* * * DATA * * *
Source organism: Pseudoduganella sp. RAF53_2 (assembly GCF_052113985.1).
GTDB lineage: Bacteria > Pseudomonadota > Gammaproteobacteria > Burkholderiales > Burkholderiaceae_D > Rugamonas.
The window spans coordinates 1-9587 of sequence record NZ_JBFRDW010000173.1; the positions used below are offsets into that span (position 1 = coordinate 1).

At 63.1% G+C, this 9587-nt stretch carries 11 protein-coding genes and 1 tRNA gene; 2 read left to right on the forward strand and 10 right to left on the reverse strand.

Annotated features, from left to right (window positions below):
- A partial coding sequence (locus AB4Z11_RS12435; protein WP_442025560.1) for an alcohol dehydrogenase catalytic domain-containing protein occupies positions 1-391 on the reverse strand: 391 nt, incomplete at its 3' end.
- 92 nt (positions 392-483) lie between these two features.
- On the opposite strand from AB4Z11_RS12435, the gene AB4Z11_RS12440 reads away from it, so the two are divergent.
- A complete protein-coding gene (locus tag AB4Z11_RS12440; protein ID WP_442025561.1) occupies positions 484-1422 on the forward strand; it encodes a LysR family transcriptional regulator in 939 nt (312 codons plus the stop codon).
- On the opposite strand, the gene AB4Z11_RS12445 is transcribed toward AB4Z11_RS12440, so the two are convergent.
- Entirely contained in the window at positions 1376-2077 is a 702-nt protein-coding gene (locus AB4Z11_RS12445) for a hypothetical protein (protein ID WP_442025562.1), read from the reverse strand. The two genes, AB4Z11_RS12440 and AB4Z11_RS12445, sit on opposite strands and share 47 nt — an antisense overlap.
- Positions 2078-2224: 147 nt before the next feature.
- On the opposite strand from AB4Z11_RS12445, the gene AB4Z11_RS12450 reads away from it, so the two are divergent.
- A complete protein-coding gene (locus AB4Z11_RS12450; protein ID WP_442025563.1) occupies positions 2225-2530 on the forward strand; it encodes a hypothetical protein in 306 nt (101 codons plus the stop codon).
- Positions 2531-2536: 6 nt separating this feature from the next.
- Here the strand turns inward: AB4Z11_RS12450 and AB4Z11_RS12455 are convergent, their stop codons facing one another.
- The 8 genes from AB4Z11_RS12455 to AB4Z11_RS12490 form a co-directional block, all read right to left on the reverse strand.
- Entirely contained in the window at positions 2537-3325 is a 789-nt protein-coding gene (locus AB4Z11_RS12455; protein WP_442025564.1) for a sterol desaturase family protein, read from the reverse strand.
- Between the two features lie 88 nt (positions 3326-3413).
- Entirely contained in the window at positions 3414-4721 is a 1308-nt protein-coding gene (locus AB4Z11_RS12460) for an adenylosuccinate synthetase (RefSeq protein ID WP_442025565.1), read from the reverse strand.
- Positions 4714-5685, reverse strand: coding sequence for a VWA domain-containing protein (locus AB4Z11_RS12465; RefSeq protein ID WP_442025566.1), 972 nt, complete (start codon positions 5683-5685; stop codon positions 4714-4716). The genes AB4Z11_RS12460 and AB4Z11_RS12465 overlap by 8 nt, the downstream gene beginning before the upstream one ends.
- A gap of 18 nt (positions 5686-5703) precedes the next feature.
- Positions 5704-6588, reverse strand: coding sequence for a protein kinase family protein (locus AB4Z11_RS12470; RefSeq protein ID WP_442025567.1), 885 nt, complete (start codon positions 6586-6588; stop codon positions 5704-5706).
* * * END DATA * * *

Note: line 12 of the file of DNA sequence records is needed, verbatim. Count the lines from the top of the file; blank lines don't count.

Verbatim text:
- Positions 2078-2224: 147 nt before the next feature.